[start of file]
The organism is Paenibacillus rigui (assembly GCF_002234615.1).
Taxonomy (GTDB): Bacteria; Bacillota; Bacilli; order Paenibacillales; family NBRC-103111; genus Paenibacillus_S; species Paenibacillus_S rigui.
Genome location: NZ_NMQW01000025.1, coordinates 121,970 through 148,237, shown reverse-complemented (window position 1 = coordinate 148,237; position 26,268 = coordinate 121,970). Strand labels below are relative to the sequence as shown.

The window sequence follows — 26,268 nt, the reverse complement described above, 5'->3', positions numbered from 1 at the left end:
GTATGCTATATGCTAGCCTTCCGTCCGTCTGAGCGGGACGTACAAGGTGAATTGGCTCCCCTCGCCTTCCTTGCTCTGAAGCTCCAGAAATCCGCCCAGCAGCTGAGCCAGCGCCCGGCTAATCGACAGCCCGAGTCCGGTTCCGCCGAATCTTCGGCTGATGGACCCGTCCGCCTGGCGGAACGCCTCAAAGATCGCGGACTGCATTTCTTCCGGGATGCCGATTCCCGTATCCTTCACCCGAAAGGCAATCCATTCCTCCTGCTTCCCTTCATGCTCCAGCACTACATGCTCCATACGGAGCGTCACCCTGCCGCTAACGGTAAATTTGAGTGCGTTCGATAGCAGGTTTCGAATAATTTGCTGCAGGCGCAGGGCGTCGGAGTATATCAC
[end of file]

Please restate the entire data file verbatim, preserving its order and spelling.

The organism is Paenibacillus rigui (assembly GCF_002234615.1).
Taxonomy (GTDB): Bacteria; Bacillota; Bacilli; order Paenibacillales; family NBRC-103111; genus Paenibacillus_S; species Paenibacillus_S rigui.
Genome location: NZ_NMQW01000025.1, coordinates 121,970 through 148,237, shown reverse-complemented (window position 1 = coordinate 148,237; position 26,268 = coordinate 121,970). Strand labels below are relative to the sequence as shown.

The window sequence follows — 26,268 nt, the reverse complement described above, 5'->3', positions numbered from 1 at the left end:
GTATGCTATATGCTAGCCTTCCGTCCGTCTGAGCGGGACGTACAAGGTGAATTGGCTCCCCTCGCCTTCCTTGCTCTGAAGCTCCAGAAATCCGCCCAGCAGCTGAGCCAGCGCCCGGCTAATCGACAGCCCGAGTCCGGTTCCGCCGAATCTTCGGCTGATGGACCCGTCCGCCTGGCGGAACGCCTCAAAGATCGCGGACTGCATTTCTTCCGGGATGCCGATTCCCGTATCCTTCACCCGAAAGGCAATCCATTCCTCCTGCTTCCCTTCATGCTCCAGCACTACATGCTCCATACGGAGCGTCACCCTGCCGCTAACGGTAAATTTGAGTGCGTTCGATAGCAGGTTTCGAATAATTTGCTGCAGGCGCAGGGCGTCGGAGTATATCAC